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Jakarta Post

Work-from-home policy in effect at major Jakarta companies over virus concerns

  • Rizki Fachriansyah
    Rizki Fachriansyah

    The Jakarta Post

Jakarta   /   Sun, March 15, 2020   /   05:17 pm
Work-from-home policy in effect at major Jakarta companies over virus concerns Working from home. (Shutterstock/Creative Lab)

The usually bustling city of Jakarta may seem less busy in the next few days as several major companies are instructing staff to work from home and, in some cases, are devising entirely new workflows over concerns about the spread of COVID-19.

Homegrown e-commerce firm Tokopedia has announced it would conduct a trial period for remote work from Monday to Tuesday to assess the viability of such a plan.

“The practice of working from home is actually commonplace among Tokopedia employees in certain divisions or situations, not just because of the recent global health issue,” Tokopedia Vice President of Corporate Communications Nuraini Razak told The Jakarta Post on Sunday via text message.

“The trial run for remote work from March 16 to 17 is meant to test the employees’ readiness in case they’re unable to commute to the office due to possible hindrances,” she added.

Similarly, a publicly listed consumer goods manufacturer, PT Unilever Indonesia, has also implemented a work-from-home policy since the World Health Organization officially designated the COVID-19 outbreak a global pandemic earlier this month.

“Unilever globally has put in place stricter preventive measures to protect its employees and their families against COVID-19. One of the measures is implementing the work-from-home policy for office-based employees,” said Unilever Indonesia spokesperson Sancoyo Antarikso, adding that such an initiative was in line with WHO’s advice on social distancing.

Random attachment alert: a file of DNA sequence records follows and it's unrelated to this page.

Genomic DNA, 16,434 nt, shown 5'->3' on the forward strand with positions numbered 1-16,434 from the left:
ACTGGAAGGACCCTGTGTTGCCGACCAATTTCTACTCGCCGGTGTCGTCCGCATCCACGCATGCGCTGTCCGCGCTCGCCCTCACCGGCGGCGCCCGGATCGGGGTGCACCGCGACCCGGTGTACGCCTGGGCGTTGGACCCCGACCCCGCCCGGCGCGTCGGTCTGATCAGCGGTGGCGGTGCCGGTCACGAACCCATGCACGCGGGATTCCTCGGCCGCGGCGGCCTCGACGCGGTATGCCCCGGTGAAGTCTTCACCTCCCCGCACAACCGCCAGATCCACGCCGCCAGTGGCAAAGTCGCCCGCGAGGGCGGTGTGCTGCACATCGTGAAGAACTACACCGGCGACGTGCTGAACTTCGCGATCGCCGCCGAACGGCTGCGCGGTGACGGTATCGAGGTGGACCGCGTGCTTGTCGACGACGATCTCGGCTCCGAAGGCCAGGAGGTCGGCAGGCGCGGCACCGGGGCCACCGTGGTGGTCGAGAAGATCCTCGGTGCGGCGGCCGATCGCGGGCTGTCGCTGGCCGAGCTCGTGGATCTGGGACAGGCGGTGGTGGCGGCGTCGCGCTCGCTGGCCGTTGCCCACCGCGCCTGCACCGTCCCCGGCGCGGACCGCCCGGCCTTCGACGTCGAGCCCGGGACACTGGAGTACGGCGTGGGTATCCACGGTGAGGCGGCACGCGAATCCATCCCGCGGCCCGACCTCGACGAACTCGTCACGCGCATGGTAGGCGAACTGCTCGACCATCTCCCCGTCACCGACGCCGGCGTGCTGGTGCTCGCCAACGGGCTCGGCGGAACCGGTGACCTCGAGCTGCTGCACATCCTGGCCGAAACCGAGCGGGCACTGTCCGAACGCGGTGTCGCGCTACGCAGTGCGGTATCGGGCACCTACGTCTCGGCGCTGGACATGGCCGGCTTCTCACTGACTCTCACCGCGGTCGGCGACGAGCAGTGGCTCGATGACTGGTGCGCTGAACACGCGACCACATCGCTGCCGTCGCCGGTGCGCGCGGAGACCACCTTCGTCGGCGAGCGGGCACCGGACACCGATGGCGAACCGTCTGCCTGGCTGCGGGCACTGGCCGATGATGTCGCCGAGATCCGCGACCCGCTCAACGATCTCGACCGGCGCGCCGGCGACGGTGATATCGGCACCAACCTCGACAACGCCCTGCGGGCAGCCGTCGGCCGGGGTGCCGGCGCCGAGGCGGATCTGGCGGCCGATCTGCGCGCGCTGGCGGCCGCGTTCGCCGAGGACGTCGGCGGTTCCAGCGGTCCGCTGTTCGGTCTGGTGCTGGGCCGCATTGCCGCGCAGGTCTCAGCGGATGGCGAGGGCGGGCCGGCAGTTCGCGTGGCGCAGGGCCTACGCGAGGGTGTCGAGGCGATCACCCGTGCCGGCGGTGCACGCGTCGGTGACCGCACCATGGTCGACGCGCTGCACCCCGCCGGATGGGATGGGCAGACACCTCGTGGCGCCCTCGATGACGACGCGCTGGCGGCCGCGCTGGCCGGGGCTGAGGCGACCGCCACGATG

Meanwhile, online airline ticketing and hotel booking platform Traveloka has gone the extra mile and established a special team to monitor the latest developments regarding the health emergency and to ensure that the company’s day-to-day operations remain normal.

“We have also anticipated a number of possible scenarios based on the developments of the COVID-19 pandemic, such as implementing a work-from-home policy,” Ongki Saputra, the company’s business continuity management coordinator, told the Post.

The Post itself has also implemented a partial work-from-home policy for its staff members, as well as other preventive procedures over heightened concerns about COVID-19 in recent weeks.

Jakarta Governor Anies Baswedan previously asked private business owners to prepare for a protocol concerning remote working.

“We have yet to prepare a protocol for that, but offices and companies have to prepare for the protocols and procedures. We did not wish for this to happen, but at least they will be prepared if something happens,” Anies said on Friday, while announcing that tourist destinations and entertainment places owned by the Jakarta administration would be closed for two weeks in light of the COVID-19 pandemic.

President Joko “Jokowi” Widodo also urged all Indonesians to “work from home, study from home and worship at home” in the coming weeks to stem the spread of the virus. 

As of Sunday evening, Indonesia had reported 117 confirmed cases of COVID-19, as well as six deaths. Transportation Minister Budi Karya Sumadi was confirmed to have tested positive for the coronavirus and was labeled Case 76 on Saturday.